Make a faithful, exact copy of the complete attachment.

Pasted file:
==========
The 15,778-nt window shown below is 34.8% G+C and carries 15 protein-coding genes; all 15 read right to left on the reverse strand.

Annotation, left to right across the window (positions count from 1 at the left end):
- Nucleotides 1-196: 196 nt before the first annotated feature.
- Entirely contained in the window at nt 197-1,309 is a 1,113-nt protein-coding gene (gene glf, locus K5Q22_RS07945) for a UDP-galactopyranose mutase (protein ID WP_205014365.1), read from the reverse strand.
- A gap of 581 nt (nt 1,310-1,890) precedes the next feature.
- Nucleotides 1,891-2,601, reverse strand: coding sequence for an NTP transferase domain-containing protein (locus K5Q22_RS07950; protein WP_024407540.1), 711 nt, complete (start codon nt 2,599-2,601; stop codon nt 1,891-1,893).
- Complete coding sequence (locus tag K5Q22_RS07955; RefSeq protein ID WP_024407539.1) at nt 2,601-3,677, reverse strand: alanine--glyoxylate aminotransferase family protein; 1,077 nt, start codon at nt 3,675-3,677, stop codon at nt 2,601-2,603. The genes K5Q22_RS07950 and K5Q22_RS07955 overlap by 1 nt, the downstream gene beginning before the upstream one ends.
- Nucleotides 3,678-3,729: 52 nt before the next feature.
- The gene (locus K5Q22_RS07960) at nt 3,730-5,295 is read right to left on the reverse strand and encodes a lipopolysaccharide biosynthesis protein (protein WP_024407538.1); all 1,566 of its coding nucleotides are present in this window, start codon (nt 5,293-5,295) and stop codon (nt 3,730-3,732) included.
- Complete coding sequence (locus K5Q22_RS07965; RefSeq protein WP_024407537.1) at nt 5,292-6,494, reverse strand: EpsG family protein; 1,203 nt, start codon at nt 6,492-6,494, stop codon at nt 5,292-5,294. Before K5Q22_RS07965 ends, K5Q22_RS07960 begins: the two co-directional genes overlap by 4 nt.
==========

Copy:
The 15,778-nt window shown below is 34.8% G+C and carries 15 protein-coding genes; all 15 read right to left on the reverse strand.

Annotation, left to right across the window (positions count from 1 at the left end):
- Nucleotides 1-196: 196 nt before the first annotated feature.
- Entirely contained in the window at nt 197-1,309 is a 1,113-nt protein-coding gene (gene glf, locus K5Q22_RS07945) for a UDP-galactopyranose mutase (protein ID WP_205014365.1), read from the reverse strand.
- A gap of 581 nt (nt 1,310-1,890) precedes the next feature.
- Nucleotides 1,891-2,601, reverse strand: coding sequence for an NTP transferase domain-containing protein (locus K5Q22_RS07950; protein WP_024407540.1), 711 nt, complete (start codon nt 2,599-2,601; stop codon nt 1,891-1,893).
- Complete coding sequence (locus tag K5Q22_RS07955; RefSeq protein ID WP_024407539.1) at nt 2,601-3,677, reverse strand: alanine--glyoxylate aminotransferase family protein; 1,077 nt, start codon at nt 3,675-3,677, stop codon at nt 2,601-2,603. The genes K5Q22_RS07950 and K5Q22_RS07955 overlap by 1 nt, the downstream gene beginning before the upstream one ends.
- Nucleotides 3,678-3,729: 52 nt before the next feature.
- The gene (locus K5Q22_RS07960) at nt 3,730-5,295 is read right to left on the reverse strand and encodes a lipopolysaccharide biosynthesis protein (protein WP_024407538.1); all 1,566 of its coding nucleotides are present in this window, start codon (nt 5,293-5,295) and stop codon (nt 3,730-3,732) included.
- Complete coding sequence (locus K5Q22_RS07965; RefSeq protein WP_024407537.1) at nt 5,292-6,494, reverse strand: EpsG family protein; 1,203 nt, start codon at nt 6,492-6,494, stop codon at nt 5,292-5,294. Before K5Q22_RS07965 ends, K5Q22_RS07960 begins: the two co-directional genes overlap by 4 nt.